A HEARTBROKEN woman who lost her sister to the killer infection sepsis will help to lead a training session at Basildon Hospital after a twoyear battle for justice.

Kay Dejan, 44, from Chafford Hundred, died of blood poisoning after routine surgery to a broken knee.

She was taken to A&E at Basildon Hospital after a fall, had an operation the next day and returned home two days later with her leg in plaster.

Ten days later, her family rushed her back to the hospital after she began looking unwell.

Hours later, she died of sepsis, which needs to be detected early.

Her sister Clare Jupp, 42, refused to give up on her quest for answers and at her latest meeting with hospital chief executive Clare Panniker she secured an agreement the trust would begin working closely alongside the UK Sepsis Trust.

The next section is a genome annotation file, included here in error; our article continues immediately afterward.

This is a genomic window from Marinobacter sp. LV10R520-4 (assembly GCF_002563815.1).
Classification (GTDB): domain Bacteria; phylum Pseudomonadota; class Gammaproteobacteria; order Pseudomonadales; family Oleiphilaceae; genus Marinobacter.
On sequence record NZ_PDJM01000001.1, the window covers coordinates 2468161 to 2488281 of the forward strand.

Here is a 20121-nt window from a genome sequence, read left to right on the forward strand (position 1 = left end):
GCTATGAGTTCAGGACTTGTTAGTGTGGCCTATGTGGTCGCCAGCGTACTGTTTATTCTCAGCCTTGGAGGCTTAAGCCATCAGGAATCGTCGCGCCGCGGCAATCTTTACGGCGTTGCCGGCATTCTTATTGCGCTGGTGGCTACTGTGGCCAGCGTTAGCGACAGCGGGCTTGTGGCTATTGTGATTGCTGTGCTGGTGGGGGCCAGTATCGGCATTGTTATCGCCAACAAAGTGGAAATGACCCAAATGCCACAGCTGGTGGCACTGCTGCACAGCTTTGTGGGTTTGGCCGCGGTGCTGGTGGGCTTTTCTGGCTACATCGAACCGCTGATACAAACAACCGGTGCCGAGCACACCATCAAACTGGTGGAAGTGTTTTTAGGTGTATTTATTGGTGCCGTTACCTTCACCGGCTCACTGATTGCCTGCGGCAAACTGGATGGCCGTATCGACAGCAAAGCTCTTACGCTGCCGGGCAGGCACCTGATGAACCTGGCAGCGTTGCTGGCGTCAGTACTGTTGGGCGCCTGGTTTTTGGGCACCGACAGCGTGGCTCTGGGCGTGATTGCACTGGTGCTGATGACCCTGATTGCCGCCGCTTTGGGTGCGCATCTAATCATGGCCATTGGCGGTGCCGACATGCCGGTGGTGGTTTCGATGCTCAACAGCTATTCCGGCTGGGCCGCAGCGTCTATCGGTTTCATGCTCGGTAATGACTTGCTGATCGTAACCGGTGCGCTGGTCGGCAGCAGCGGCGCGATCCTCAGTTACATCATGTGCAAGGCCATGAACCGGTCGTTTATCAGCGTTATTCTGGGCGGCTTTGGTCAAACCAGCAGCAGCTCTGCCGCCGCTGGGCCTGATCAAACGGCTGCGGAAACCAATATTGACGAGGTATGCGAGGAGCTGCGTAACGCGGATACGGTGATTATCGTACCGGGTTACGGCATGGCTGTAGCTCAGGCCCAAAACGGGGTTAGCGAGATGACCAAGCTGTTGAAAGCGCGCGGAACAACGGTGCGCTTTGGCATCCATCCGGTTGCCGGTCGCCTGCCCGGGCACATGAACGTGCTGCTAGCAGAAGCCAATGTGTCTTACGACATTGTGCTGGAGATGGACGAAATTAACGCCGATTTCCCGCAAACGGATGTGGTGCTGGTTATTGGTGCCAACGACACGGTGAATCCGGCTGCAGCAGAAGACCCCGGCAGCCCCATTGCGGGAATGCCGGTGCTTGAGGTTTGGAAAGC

Trust chairman Dr Ron Daniels is now set to visit Basildon Hospital to deliver a training package to doctors and nurses, which will raise awareness about sepsis and improve future patient outcomes.

Mrs Jupp said: “I am very pleased and honoured to join Dr Daniels at Basildon for the November Symposium event. It will be a brilliant opportunity for sepsis to be brought to the top of the health agenda and to the front of people’s minds. It also shows that Clare Panniker and the new board of directors are committed to driving improvement at the hospital. My sister’s legacy will hopefully be to improve sepsis awareness and outcomes for sepsis patents. Saving lives is now my key priority.”

Sepsis arises when the body’s response to an infection injures its own tissues and organs. It kills 37,000 people in the UK each year.

A spokeswoman for Basildon Hospital said: “We welcome the opportunity to work with Dr Ron Daniels, chairman of the UK Sepsis Trust, and Clare Jupp to improve our clinical practice.

“Learning from the experience of patients and their families helps us to further improve the care we deliver.”